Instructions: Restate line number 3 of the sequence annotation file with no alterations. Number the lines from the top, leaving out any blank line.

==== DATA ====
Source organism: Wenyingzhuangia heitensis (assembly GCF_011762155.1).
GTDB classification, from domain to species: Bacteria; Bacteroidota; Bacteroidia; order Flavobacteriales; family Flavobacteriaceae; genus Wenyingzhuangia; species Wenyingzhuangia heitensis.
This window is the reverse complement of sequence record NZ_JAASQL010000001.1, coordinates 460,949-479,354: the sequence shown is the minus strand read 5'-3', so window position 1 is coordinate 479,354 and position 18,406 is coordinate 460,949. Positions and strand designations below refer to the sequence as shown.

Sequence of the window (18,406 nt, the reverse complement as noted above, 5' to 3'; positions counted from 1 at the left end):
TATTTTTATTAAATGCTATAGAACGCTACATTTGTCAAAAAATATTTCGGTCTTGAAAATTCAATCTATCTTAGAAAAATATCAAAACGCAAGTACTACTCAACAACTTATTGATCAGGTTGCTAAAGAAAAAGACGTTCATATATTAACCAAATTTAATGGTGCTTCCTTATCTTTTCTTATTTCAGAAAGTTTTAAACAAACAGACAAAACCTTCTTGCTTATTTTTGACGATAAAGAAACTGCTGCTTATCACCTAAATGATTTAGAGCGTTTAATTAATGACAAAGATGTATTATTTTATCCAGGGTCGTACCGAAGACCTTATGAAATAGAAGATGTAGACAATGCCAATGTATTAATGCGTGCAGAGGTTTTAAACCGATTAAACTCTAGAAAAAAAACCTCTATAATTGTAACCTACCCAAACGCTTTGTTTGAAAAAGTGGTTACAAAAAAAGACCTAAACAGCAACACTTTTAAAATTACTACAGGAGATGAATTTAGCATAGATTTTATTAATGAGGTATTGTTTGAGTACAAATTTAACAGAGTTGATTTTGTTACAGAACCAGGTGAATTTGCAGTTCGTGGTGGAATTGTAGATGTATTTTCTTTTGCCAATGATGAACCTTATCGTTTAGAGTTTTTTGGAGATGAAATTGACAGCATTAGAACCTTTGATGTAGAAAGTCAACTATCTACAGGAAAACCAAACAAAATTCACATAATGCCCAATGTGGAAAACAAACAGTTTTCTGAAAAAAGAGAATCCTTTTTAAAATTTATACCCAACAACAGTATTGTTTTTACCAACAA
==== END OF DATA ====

This window is the reverse complement of sequence record NZ_JAASQL010000001.1, coordinates 460,949-479,354: the sequence shown is the minus strand read 5'-3', so window position 1 is coordinate 479,354 and position 18,406 is coordinate 460,949. Positions and strand designations below refer to the sequence as shown.